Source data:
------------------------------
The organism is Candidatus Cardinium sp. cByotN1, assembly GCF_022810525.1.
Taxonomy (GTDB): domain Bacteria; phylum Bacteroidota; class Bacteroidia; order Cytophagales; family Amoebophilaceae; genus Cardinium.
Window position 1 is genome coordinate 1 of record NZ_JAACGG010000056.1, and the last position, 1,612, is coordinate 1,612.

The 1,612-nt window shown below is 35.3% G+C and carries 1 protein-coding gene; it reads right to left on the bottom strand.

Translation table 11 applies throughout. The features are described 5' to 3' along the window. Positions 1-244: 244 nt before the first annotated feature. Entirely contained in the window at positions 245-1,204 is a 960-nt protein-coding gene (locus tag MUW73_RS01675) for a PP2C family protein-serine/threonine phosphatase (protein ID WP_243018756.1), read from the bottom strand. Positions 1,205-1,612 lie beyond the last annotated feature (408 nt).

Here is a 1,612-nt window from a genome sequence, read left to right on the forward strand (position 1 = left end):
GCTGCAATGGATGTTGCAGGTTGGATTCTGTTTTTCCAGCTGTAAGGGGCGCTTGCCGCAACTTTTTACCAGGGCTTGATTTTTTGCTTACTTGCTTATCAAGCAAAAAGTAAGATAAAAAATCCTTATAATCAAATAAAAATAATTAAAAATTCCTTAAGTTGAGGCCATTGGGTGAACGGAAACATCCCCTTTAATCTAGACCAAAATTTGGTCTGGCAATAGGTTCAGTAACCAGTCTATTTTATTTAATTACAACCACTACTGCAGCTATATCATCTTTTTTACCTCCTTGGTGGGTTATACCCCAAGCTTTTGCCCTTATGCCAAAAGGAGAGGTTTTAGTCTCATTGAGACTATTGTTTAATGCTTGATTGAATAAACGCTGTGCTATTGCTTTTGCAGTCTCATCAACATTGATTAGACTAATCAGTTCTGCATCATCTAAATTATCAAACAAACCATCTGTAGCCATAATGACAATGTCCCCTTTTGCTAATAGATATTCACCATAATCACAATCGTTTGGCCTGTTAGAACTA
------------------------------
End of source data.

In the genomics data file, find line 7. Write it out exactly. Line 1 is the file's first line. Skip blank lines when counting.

GCTGCAATGGATGTTGCAGGTTGGATTCTGTTTTTCCAGCTGTAAGGGGCGCTTGCCGCAACTTTTTACCAGGGCTTGATTTTTTGCTTACTTGCTTATCAAGCAAAAAGTAAGATAAAAAATCCTTATAATCAAATAAAAATAATTAAAAATTCCTTAAGTTGAGGCCATTGGGTGAACGGAAACATCCCCTTTAATCTAGACCAAAATTTGGTCTGGCAATAGGTTCAGTAACCAGTCTATTTTATTTAATTACAACCACTACTGCAGCTATATCATCTTTTTTACCTCCTTGGTGGGTTATACCCCAAGCTTTTGCCCTTATGCCAAAAGGAGAGGTTTTAGTCTCATTGAGACTATTGTTTAATGCTTGATTGAATAAACGCTGTGCTATTGCTTTTGCAGTCTCATCAACATTGATTAGACTAATCAGTTCTGCATCATCTAAATTATCAAACAAACCATCTGTAGCCATAATGACAATGTCCCCTTTTGCTAATAGATATTCACCATAATCACAATCGTTTGGCCTGTTAGAACTA